FORT KENT — Fire tore through downtown Fort Kent early Sunday, destroying five buildings and forcing 10 people out of their homes, authorities said. No one was injured.

The fire broke out in one of three buildings that made up a furniture store, then spread to the other two, along with two adjacent buildings not associated with the store, said Steve McCausland, a spokesman for the Maine Department of Public Safety. The other two buildings housed a medical supply store and unoccupied retail space as well as apartments.

Fort Kent Fire Chief Ed Endee said between 75 and 100 firefighters from eight departments in Maine and neighboring New Brunswick responded to the blaze, which was reported by a passer-by shortly after midnight. The cause was under investigation.

The fire was declared under control about 6 a.m., though firefighters continued hosing down hot spots throughout the afternoon, Endee said. By evening, three fire investigators were on the scene conducting interviews and examining the rubble, McCausland said.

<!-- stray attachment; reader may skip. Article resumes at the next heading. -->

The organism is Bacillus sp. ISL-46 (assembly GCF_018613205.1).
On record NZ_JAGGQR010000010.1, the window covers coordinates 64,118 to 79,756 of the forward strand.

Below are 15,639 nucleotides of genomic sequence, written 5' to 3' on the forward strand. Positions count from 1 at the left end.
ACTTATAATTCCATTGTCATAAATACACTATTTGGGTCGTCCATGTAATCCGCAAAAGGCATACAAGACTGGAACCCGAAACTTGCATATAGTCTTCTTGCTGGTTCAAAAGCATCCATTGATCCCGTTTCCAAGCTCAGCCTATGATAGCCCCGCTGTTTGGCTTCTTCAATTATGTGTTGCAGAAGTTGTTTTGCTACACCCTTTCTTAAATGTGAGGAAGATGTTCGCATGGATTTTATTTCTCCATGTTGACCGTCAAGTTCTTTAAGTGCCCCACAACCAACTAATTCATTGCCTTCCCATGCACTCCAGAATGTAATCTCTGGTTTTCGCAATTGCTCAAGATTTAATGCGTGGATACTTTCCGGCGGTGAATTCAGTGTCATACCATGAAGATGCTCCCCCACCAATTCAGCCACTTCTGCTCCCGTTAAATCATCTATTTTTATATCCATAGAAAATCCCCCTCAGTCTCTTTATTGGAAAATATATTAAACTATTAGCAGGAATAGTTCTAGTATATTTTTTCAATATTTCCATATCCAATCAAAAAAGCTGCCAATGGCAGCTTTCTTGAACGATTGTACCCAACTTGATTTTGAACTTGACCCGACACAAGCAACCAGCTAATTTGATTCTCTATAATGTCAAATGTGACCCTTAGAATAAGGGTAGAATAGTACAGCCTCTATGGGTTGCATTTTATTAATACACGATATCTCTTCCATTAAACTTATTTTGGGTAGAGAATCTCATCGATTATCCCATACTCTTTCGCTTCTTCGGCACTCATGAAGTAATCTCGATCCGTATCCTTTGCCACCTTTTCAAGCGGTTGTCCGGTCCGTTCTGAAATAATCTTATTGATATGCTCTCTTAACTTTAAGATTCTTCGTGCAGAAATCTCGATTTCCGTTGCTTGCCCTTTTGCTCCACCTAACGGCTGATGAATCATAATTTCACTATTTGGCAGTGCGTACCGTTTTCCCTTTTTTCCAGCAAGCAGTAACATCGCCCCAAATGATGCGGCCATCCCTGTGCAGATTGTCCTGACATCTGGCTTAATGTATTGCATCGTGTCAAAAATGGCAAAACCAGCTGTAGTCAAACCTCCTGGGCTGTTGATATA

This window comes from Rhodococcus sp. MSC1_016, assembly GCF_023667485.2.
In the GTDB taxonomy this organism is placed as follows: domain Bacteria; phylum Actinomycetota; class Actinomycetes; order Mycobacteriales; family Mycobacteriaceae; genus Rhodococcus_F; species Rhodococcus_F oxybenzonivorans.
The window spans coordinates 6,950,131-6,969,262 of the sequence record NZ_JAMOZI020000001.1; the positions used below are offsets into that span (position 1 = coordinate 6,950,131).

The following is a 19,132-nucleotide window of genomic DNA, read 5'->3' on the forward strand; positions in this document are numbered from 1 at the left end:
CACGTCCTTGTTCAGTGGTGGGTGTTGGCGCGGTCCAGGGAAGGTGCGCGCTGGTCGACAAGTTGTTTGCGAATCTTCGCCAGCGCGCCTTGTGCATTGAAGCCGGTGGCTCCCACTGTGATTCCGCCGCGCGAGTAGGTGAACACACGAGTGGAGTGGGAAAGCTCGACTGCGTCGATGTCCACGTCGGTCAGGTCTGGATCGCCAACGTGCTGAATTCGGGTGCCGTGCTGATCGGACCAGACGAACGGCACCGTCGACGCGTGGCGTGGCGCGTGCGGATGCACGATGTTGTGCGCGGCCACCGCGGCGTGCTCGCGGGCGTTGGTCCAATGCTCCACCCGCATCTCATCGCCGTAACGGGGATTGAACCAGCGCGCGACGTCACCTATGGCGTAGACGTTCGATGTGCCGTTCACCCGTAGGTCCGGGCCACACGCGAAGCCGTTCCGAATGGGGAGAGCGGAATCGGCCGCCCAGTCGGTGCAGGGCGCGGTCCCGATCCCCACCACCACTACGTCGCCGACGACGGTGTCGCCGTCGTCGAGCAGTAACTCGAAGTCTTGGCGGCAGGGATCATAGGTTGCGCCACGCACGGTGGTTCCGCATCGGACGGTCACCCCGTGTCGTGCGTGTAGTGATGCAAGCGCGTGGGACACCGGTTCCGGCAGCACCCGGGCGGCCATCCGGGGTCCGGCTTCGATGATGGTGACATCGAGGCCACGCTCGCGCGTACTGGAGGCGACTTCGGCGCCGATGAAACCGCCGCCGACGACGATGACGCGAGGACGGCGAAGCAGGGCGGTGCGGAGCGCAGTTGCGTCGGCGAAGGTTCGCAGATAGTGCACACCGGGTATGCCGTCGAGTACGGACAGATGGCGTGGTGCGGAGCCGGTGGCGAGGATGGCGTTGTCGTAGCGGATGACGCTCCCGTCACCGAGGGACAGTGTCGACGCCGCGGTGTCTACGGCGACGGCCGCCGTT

Among those helping to evacuate residents was Tony Enerva of the Fort Kent Police Department, who told the Bangor Daily News: “We had literally minutes to get people out. We are really lucky nobody got hurt.”

The state fire marshal’s office is investigating the cause of the fire.

“We pretty much know it started in the vicinity of the rear of the furniture store,” Endee said.

The heat from the fire was so intense it shattered glass in two businesses across the street, and melted vinyl siding and signs from nearby businesses, he said.

Fort Kent, a town of about 4,300 residents, is located along northern Maine’s border with New Brunswick. U.S. Rep. Mike Michaud, a Democrat who represents the district, said his office has reached out to the town to offer assistance.

One of the destroyed buildings was a historic Fort Kent building that contained Nadeau’s House of Furniture.

The Nadeau’s House of Furniture building was constructed around 1880 and for the past 37 years, Ellery “Arms” Labbe and his sons Pat Labbe, David Labbe and Phil Labbe have operated furniture and flooring businesses from the site, the Daily News said.

“This was not only a historical landmark,” Dave Labbe said, according to the Bangor Daily News. “My dad made it what it is today and we all worked so hard there for so many years and to look at it now, destroyed in a half hour — I just can’t believe it.”